But it is also an indication that if you look not only at me and Ken but worldwide—Jimmy Connors has just had a double hip operation, I think, in two goes, and George Bush Sr has had it—people are having it at a relatively younger age. Some of that, of course, is because of direct injury. For the rest of it there are genetic factors and so on, affecting the breakdown of the cushioning material. But this brings me up against something as well, and it is one of those marvellous things in life. I never thought I would need to know anything about prostheses at all, but thankfully other people do. It is a case of how dependent we are on others in general, and also how dependent we are, directly within the health system, on the training, expertise and capacity of others. But it is also the fact that what we do at the government level—those things that we think we will never have to deal with at all—can come crashing very close to us. It is then that you realise the importance of the maintenance of the arrangements of things that you never thought would impinge on you or on others, and of ensuring that we have a proper, well-regulated and efficient approach to these things. Those elements are important.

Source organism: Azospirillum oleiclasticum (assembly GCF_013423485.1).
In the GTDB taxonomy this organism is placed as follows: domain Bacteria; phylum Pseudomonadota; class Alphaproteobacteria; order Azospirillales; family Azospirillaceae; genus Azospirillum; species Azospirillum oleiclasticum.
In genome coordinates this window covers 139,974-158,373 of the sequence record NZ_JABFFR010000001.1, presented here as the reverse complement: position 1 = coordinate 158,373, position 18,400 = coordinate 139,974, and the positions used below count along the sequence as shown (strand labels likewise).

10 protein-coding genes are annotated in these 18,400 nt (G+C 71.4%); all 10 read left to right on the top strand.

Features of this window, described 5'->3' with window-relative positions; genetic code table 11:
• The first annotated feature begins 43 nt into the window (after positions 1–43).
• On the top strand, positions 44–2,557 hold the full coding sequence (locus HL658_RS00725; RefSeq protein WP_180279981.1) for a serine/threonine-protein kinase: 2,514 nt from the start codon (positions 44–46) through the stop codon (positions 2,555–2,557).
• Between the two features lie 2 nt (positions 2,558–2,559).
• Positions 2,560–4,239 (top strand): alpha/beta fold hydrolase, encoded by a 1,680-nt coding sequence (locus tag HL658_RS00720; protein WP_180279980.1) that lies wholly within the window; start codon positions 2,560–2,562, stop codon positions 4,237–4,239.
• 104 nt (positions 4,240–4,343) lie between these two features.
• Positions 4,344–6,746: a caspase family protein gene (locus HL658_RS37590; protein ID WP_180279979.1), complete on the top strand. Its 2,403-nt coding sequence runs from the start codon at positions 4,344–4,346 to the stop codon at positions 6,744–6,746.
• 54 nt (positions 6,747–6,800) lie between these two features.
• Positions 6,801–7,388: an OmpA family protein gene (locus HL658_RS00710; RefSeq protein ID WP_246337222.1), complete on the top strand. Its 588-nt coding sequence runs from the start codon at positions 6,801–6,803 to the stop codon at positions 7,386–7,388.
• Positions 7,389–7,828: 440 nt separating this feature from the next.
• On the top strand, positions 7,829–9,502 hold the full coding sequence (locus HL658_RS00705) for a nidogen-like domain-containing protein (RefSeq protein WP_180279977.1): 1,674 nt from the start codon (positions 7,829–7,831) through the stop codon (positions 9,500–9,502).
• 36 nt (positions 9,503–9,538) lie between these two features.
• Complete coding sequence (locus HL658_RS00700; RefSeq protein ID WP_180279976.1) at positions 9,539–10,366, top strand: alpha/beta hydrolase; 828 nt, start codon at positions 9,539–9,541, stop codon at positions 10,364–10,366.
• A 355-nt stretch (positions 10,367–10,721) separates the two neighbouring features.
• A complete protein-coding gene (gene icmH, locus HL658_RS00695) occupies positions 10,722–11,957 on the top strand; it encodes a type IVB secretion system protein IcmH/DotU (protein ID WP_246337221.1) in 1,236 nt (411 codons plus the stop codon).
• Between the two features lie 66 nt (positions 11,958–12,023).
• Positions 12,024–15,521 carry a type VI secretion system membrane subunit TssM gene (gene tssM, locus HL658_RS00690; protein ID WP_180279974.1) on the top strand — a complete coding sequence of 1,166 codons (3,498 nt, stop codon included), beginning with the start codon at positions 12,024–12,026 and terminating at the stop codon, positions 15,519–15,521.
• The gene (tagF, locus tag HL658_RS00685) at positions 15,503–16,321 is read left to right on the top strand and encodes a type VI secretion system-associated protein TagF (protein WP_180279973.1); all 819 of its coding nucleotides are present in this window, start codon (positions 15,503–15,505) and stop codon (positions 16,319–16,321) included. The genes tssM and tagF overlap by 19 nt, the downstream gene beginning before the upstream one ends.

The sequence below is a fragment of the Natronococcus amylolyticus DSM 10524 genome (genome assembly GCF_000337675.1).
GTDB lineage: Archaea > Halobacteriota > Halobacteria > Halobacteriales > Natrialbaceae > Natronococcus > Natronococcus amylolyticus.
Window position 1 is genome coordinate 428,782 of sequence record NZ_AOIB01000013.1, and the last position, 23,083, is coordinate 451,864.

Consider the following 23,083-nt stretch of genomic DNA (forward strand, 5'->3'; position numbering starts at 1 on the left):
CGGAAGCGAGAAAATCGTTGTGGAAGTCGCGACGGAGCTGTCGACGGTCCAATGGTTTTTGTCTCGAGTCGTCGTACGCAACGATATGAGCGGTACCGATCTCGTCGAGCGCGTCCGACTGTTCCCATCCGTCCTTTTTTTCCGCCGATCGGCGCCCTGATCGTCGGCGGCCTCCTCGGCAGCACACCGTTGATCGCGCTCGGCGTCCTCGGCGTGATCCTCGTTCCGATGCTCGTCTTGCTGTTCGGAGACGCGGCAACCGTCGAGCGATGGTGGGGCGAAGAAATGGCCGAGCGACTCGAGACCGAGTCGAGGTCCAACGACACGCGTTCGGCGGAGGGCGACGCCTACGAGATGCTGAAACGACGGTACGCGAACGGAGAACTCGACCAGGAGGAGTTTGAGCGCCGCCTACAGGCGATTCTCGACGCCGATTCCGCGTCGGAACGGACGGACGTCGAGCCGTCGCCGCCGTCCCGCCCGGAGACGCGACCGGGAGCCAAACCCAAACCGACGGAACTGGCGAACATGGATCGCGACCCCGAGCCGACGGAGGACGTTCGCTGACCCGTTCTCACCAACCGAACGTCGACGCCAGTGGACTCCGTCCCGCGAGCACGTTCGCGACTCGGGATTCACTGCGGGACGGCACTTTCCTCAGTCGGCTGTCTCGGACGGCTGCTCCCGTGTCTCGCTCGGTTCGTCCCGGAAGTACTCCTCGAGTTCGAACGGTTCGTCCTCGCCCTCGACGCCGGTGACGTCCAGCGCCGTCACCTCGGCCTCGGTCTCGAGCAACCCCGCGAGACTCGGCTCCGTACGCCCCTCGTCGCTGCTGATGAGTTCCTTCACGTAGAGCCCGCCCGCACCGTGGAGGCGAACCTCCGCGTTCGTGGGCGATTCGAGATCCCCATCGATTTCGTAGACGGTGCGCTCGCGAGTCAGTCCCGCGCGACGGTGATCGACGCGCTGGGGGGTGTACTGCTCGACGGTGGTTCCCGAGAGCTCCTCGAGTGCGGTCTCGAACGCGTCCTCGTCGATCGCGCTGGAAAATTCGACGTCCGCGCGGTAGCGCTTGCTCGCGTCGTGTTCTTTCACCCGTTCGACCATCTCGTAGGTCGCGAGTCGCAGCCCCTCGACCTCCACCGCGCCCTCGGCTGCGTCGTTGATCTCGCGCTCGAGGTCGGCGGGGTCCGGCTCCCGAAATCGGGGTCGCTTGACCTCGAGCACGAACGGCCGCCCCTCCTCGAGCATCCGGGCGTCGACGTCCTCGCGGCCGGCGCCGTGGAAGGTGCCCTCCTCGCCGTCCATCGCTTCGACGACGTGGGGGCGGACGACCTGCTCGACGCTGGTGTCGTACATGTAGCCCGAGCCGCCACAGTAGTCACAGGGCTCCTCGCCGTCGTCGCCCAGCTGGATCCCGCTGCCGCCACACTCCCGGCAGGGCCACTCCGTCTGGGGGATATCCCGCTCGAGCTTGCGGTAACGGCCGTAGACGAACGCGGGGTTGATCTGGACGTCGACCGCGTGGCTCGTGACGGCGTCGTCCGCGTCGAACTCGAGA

The other key purposes of the principle bill are: the removal of the Lifetime Health Cover loadings for members with 10 years continuous service, which is fine; the requirements on insurers to provide standard information statements for consumers about their private health insurance products; and a clarified and simplified legislation. All of those things are good.